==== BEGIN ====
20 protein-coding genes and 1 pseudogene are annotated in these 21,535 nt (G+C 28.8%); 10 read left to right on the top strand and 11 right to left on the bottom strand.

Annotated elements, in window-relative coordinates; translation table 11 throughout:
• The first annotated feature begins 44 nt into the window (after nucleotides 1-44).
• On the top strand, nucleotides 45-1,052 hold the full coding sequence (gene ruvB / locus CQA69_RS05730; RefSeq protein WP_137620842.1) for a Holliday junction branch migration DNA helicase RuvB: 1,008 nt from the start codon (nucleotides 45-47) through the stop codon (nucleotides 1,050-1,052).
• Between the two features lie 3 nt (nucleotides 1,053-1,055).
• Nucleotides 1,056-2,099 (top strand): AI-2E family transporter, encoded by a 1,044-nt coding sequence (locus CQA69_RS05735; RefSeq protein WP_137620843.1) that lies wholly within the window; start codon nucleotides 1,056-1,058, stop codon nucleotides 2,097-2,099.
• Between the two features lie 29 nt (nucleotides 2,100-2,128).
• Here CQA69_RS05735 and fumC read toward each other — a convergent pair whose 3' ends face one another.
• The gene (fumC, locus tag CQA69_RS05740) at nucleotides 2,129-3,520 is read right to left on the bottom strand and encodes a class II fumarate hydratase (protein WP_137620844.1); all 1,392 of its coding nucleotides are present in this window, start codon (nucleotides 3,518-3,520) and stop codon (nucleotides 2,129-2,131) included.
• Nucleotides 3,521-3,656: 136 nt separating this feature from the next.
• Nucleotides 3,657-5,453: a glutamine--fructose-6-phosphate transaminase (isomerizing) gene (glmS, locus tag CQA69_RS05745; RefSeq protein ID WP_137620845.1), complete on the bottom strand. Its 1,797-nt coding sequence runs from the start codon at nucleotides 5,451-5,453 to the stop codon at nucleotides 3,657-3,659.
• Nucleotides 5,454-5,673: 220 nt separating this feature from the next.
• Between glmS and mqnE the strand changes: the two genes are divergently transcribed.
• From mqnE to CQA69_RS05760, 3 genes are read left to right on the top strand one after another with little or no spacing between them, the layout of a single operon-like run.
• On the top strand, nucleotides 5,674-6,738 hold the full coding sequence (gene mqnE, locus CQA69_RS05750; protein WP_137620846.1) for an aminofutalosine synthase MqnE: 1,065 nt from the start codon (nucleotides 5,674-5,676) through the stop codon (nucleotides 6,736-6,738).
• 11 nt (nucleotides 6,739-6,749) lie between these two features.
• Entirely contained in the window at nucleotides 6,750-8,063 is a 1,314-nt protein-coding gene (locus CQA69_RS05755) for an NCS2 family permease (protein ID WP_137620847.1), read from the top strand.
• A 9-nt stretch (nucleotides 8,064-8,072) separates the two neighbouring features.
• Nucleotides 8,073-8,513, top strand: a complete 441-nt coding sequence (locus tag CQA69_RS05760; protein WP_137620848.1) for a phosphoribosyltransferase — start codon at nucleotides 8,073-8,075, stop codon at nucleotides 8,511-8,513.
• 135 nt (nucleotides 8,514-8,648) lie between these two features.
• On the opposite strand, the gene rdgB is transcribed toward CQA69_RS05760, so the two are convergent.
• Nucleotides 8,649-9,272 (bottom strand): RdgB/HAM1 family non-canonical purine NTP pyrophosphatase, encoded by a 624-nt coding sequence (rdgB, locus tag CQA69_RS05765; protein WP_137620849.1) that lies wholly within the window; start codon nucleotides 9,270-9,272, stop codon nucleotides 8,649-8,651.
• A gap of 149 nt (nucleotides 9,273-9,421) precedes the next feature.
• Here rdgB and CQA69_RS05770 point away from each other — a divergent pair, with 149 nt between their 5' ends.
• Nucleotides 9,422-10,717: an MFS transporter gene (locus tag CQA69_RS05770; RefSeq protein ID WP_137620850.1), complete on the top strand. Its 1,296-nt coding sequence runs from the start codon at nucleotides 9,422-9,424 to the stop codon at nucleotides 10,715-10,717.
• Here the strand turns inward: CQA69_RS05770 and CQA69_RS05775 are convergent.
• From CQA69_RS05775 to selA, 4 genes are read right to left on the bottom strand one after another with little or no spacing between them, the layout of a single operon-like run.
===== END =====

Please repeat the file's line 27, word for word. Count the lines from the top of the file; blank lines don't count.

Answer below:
• From CQA69_RS05775 to selA, 4 genes are read right to left on the bottom strand one after another with little or no spacing between them, the layout of a single operon-like run.